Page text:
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Speakers from the Indigenous Environmental Network Representatives Out Against the Permitting Reform Bill, Hailing it a Direct Threat to Indian Nations and Communities

September 21, 2022

Washington DC – Today, Senator Manchin (D – WV) released the official text for his Permitting Reform bill, now dubbed the Energy Independence and Security Act, a side-deal that prioritizes the oil and gas industry over the lives of people. It puts Tribal communities at risk, silences our voices, and expects Tribal Nations to foot the so-called “bill.” We condemn such a clear handout to the fossil fuel industry to be snuck into policy, like the Inflation Reduction Act was last month.

The bill, which is slated to go before the Senate this week via the Continuing Resolution, threatens welfare for the fossil fuel industry. First and foremost, Senator Manchin is determined to fast track his pet project, the Mountain Valley Pipeline. Taking up a whopping seven pages, the proposal immediately contradicts itself in SEc. 24, stating that “the authorization of Mountain Valley Pipeline (1) is necessary (b) to facilitate an orderly transition of the energy industry to cleaner fuels; and to reduce carbon emissions,” despite the fact that fossil fuels account for 86% of GHG emissions.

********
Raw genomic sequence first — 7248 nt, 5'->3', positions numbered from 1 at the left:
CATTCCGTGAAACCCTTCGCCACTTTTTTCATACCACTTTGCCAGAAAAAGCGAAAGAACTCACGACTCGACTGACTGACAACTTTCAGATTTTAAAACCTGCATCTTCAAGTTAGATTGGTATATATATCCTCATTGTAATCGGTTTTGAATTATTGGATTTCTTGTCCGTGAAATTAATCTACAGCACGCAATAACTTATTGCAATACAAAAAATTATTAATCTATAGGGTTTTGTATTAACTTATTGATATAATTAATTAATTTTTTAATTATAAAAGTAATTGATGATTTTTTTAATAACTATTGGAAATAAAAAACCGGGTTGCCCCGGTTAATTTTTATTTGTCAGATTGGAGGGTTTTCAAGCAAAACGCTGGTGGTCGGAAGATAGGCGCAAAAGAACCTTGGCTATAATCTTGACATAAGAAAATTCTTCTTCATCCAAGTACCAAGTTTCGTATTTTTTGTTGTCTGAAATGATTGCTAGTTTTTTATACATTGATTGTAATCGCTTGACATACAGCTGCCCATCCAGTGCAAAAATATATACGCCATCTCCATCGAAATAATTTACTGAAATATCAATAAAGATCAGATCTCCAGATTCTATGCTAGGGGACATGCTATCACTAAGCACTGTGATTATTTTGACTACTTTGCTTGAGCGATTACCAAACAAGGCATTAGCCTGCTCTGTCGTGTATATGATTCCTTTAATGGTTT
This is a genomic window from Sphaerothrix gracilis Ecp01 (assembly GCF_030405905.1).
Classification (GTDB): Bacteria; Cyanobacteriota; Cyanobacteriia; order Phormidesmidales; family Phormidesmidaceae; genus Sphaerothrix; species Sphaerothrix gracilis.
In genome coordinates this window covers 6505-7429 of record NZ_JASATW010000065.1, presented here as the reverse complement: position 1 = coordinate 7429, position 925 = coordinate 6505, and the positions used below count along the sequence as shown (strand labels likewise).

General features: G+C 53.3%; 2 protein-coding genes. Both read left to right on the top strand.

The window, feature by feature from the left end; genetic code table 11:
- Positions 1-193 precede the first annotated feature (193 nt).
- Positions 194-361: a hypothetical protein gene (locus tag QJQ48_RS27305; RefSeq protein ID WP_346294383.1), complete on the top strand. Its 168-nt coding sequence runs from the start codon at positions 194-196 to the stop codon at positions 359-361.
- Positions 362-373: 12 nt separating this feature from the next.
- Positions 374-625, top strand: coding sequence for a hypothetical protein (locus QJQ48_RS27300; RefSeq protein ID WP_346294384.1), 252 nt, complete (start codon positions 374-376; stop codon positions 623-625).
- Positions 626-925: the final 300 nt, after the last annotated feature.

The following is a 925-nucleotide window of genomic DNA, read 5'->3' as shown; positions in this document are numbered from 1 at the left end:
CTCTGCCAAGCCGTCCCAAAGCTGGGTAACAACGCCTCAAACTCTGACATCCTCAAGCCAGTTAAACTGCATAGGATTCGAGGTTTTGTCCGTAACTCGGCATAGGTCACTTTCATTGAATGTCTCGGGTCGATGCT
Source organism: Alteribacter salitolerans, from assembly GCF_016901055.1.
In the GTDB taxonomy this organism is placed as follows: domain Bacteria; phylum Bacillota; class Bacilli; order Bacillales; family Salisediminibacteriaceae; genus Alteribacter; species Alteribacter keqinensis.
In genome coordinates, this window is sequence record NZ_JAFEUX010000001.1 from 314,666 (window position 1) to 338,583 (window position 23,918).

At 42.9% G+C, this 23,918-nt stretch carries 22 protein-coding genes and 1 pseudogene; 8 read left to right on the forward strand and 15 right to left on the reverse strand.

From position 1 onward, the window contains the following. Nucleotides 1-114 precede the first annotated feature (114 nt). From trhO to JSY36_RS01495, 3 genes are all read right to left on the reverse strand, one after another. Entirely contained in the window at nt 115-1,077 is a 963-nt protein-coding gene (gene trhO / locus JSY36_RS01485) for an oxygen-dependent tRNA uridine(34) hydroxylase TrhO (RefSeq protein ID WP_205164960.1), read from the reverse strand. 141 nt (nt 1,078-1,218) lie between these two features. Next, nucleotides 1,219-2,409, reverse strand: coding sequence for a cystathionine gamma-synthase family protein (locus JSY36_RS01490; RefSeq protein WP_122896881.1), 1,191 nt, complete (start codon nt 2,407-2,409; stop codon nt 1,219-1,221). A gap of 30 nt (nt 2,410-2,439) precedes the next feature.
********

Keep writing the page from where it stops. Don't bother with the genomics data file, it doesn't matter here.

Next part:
If passed, the bill would render the National Environmental Protection Act (NEPA)  and the Clean Water and Clean Air Acts  ineffective for communities already burdened with systemic abuses from the wilfully ignorant industries. With its arbitrary deadlines for public comment and shortened time periods and Executive Order, wherein certain proposed projects can be streamlined and sped through a review process, Tribes are being pushed out of federal processes afforded to them by right as Sovereign Nations. 

However, Rep. Grijalva (D – AZ) is offering an alternative, the RESPECT Act, or the Requirements, Expectations, and Standard Procedures for Effective Consultation with Tribes Act. This act requires federal agencies to consult with Tribal governments before taking or permitting actions that would significantly impact them. It would not only include federal agencies to identify sacred sites that could be affected, but also to contact any and all Tribal governments whose land may be affected by any projects, among many other important acts.  


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